When Vice President Gore launched his "reinventing government" project in 1993, he promised billions of dollars in savings. From the start, Gore's claim has been contested and disputed, and yesterday marked the latest round of skirmishing.

The General Accounting Office, in a report focused on case studies of three federal agencies, contends the Gore project double-counted savings, did not tally short-term costs involved in making long-term savings and did not retain enough documents to make a judgment possible on whether some savings were achieved.

The bulk of the GAO's contentions were swiftly rejected by the White House Office of Management and Budget, which calculated the savings estimates for Gore's reinvention program.

Perhaps more importantly, the skirmish seemed to serve as a proxy for an ongoing political fight between the Republican Congress and Gore, who made the reinvention a personal project and is now campaigning for the presidency.

House Government Reform Committee Chairman Dan Burton (R-Ind.), who released the GAO report, said Gore and his staff "were too quick to take credit for saving" taxpayer dollars. "Instead of reinventing government, it looks like they were reinventing accounting rules," Burton said.

OMB spokeswoman Linda Ricci countered: "If we're talking about credit here, let's look at some of the indisputable facts. The government is today smaller than it has been since John Kennedy was president; procurement reforms are cutting administrative costs; and Medicare fraud and abuse has been reduced substantially."

The GAO reviewed recommendations made by Gore's National Performance Review (now called the National Partnership for Reinventing Government) for cost-cutting changes at the Agriculture Department, NASA and the Energy Department.

In its report, GAO contends that:

* $21.8 billion in claimed savings by Gore's project could not be documented or substantiated. OMB's Ricci said that even though budget worksheets were not always retained from six years ago, OMB officials could substantially replicate the estimated savings based on how the programs work.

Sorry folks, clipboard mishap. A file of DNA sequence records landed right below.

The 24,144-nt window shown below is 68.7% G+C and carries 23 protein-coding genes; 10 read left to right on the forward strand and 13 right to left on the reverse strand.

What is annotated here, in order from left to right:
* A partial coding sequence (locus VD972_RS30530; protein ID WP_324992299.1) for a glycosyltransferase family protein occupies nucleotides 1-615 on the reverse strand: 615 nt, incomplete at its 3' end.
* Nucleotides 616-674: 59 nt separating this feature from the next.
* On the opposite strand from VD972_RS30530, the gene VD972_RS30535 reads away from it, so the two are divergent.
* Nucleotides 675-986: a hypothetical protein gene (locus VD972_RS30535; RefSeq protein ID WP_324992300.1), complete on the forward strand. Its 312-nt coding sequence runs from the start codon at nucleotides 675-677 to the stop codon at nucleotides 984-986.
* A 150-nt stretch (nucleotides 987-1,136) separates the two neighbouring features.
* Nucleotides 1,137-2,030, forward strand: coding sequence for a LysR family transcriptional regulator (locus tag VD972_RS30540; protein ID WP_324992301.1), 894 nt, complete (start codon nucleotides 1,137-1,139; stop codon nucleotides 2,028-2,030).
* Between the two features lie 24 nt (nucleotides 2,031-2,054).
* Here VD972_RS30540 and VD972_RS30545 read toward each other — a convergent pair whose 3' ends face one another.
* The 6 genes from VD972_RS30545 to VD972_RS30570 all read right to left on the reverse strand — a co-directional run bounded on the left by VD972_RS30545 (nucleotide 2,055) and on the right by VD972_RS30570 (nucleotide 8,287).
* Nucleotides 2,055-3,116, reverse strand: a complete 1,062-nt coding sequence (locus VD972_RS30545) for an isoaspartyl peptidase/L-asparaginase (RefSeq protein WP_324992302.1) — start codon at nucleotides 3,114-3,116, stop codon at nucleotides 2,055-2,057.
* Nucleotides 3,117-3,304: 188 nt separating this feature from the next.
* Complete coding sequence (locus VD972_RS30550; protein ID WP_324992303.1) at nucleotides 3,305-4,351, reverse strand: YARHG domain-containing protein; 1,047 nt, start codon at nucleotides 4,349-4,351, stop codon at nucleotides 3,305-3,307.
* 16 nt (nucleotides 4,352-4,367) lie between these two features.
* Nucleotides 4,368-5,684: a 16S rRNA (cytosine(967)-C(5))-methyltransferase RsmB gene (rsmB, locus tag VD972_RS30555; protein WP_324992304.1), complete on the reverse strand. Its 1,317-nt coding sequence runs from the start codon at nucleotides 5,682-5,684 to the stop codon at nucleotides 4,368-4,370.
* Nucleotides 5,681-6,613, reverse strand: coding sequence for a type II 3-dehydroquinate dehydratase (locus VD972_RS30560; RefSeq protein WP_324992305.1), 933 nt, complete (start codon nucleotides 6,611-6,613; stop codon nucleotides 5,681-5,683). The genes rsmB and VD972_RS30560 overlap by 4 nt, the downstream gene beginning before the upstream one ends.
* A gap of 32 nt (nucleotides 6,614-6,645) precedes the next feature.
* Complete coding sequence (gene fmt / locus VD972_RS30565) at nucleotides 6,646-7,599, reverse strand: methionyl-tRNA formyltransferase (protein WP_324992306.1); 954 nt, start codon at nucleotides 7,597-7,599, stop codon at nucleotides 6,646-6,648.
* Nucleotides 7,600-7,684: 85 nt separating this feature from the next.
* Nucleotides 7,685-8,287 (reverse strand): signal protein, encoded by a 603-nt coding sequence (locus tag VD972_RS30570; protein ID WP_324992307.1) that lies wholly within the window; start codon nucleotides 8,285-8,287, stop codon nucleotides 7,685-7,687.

* Double-counting led to inflated savings in at least two cases. Ricci acknowledged that a budget examiner had "inadvertently" counted the savings from a reduction in agriculture employees twice, but said an internal review did not find any double-counting of savings in NASA programs, as GAO suspected. In the Agriculture Department case, she said, the double-counting "represents 1 percent of the nearly $55 billion in savings" resulting from cutbacks in federal employment.

* Estimates of savings did not take into account "offsetting costs," such as the expense of giving numerous civil service employees up to $25,000 in cash "buyouts" to voluntarily quit their jobs and related downsizing costs. Ricci disagreed, saying that OMB discounted the estimated savings by $14.6 billion.

Most importantly, GAO contends that OMB analysts did not distinguish between Gore's money-saving recommendations and events elsewhere. Congress, for example, mandated an Agriculture Department reorganization in 1994, about the same time Gore sought staff cuts there. NASA faced congressional budget restrictions, not just Gore's plan for management changes, and the Energy Department savings probably would have happened anyway because of the end of the Cold War, GAO suggested.

"The relationship between the [Gore] recommendations we reviewed and the savings claimed was not clear," GAO said. The report, which was first obtained by the Los Angeles Times, concluded, "There was no way to substantiate the savings claimed."

The dispute is not the first involving Gore's promise to make the government "work better and cost less" through his reinvention project. During the 1996 campaign, budget experts said they doubted Gore would ever be able to prove that he achieved the bulk of his projected savings.

The project has gone through several phases since its start and Gore currently estimates it will save about $137 billion through streamlining of agency procedures, regulations and staff.

"While I wouldn't want to predict anything down to the exact dollar, we have done a careful analysis and we expect at the end of the day that the savings will be comfortably in this range," Ricci said.

CAPTION: Vice President Gore, who launched his "reinventing government" initiative in 1993 and promised huge savings, addresses the Global Forum on Reinventing Government at the State Department in January.